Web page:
- Michigan – In Detroit and its surrounding service territory, DTE Energy. will deploy adaptive networked microgrids, which have the capability to adapt to changing energy demands and supply conditions in real-time, especially after extreme weather events. The microgrids will rely on new grid sensing and fault location devices and communication tools that will enhance reliability and reduce the number and total duration of outages in the microgrid areas.
- Pennsylvania – In southeastern Pennsylvania, PECO Energy Company will increase grid reliability and resilience through substation flood mitigation, upgrading underground monitoring and control technologies, deploying battery systems for backup power, replacing aging infrastructure, and installing advanced conductors to increase grid capacity. In eastern Pennsylvania, PPL Electric Utilities Corporation will integrate distributed energy resources and enable real-time grid control to reduce outage duration and frequency, create more than 200 new jobs, and boost electric service reliability for more than 800,000 people. In Pittsburgh, Duquesne Light Company will enhance system capacity to unlock clean energy generation and meet targets established in the State’s Climate Action Plan while also mitigating customer cost increases, growing high-quality jobs and training, and boosting equitable access to clean energy.
- Oregon – Multiple projects across Oregon will connect vast amounts of clean energy to customers and create good-paying union jobs. The Confederated Tribes of Warm Springs Reservation of Oregon and Portland General Electric (PGE) will upgrade transmission capacity and connect PGE customers with the currently isolated renewable resources east of the Cascade Mountains, including those on the Warm Springs Reservation—building a bridge to up to 1,800 MW of carbon-free solar resources. PGE will also deploy an artificial intelligence-enabled, grid-edge computing platform to improve the connection of distributed energy resources, such as solar, as well as informed modeling that can predict pre-outage conditions and assist real-time decisions. PacifiCorp will update infrastructure for fire resistance and prevention in Oregon and neighboring states, reducing outages and risks, while also improving flood resilience and creating hundreds of training and employment opportunities in partnership with the International Brotherhood of Electrical Workers (IBEW).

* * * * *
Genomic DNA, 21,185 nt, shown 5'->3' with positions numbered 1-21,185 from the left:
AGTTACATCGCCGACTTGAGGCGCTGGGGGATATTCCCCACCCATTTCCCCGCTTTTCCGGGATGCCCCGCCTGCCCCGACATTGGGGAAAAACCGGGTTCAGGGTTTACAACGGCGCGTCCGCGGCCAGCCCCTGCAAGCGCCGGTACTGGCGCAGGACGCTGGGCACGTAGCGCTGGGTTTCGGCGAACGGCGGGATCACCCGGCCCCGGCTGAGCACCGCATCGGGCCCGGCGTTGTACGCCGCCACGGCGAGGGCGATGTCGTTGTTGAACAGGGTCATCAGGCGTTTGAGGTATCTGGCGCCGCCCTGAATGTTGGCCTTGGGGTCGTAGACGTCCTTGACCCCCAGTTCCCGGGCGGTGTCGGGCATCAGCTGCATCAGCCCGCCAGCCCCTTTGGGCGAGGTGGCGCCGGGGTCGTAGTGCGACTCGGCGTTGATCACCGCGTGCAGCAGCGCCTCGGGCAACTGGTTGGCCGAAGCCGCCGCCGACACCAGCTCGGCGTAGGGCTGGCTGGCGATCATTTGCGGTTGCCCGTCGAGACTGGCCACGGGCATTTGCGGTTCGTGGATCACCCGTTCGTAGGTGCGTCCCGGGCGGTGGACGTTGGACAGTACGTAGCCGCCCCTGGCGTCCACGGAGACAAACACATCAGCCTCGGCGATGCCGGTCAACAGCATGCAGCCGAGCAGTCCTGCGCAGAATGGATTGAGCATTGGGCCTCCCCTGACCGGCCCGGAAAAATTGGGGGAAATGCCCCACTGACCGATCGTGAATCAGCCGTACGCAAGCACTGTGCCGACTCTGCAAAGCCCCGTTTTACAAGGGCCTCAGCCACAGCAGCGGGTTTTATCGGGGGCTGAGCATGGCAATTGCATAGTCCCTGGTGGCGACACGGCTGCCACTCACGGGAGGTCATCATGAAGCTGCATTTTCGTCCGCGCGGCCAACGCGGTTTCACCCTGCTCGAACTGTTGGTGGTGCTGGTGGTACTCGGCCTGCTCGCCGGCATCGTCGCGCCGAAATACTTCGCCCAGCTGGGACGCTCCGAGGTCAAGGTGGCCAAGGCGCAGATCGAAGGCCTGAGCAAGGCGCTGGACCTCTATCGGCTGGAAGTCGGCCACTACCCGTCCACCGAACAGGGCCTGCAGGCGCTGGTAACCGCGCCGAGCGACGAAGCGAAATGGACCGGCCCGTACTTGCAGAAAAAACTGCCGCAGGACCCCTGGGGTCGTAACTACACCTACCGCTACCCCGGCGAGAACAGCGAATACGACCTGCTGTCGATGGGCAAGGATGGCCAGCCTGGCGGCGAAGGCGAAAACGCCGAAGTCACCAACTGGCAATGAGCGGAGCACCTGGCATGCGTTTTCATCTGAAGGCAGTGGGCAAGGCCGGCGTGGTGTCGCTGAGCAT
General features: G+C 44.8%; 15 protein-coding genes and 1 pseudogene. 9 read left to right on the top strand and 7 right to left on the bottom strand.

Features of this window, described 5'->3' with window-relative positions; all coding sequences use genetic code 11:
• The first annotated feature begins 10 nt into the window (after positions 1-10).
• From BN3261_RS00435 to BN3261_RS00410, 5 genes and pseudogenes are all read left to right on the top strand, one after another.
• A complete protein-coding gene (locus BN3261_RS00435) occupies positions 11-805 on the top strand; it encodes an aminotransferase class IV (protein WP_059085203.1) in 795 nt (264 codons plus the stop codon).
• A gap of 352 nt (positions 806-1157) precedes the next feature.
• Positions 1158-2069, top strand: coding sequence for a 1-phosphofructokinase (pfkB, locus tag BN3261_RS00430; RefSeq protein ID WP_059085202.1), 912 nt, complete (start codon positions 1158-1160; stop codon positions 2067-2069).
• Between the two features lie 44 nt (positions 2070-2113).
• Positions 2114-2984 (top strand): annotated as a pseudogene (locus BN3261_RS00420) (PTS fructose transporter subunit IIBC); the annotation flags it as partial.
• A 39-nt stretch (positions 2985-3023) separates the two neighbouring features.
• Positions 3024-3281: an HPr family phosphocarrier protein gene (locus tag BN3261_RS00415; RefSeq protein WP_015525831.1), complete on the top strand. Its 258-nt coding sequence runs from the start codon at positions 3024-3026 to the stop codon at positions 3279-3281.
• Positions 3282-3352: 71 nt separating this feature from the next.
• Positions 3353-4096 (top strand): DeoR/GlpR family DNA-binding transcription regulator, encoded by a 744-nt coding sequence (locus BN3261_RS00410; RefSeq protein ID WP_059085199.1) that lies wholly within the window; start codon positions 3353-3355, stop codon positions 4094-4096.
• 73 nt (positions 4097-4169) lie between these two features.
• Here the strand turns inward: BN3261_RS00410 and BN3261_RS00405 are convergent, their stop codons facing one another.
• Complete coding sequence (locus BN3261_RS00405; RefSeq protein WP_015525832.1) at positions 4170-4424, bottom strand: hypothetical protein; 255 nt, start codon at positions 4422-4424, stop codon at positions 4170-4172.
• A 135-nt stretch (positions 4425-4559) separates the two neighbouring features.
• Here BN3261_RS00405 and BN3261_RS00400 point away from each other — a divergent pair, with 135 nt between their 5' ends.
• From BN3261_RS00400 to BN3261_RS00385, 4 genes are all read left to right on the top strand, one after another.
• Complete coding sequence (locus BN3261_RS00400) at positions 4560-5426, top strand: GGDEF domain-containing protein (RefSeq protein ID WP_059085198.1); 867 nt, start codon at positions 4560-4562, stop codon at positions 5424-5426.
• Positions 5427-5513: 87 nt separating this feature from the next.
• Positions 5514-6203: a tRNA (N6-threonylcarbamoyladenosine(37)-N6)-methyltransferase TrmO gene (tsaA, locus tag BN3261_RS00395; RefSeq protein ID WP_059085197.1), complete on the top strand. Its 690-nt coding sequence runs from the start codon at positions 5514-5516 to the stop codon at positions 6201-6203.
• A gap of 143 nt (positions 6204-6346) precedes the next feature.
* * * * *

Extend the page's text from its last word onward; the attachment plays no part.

The funding will also support several projects anchored by inter-regional collaboration that will expand transmission across multiple states. Examples include:
- Joint Targeted Interconnection Queue Transmission Study Process and Portfolio (JTIQ) (Iowa, Kansas, Nebraska, North Dakota, Minnesota, Missouri, and South Dakota)
- Wildfire Assessment and Resilience for Networks (WARN) (Arizona, California, Colorado, Idaho, Kansas, Minnesota, Montana, Nebraska, New Mexico, North Dakota, Oklahoma, Oregon, South Dakota, Utah, Washington, Wyoming)
Earlier this year, DOE announced $95 million in federal funds from the program to strengthen the grids in Hawaii so that they can better withstand severe weather-related events.
The Grid Deployment Office will hold an informational webinar on October 24 at 2:30 p.m. ET. Registration is required, register here.
Selection for award negotiations is not a commitment by DOE to issue an award or provide funding. Before funding is issued, DOE and the applicants will undergo a negotiation process, and DOE may cancel negotiations and rescind the selection for any reason during that time.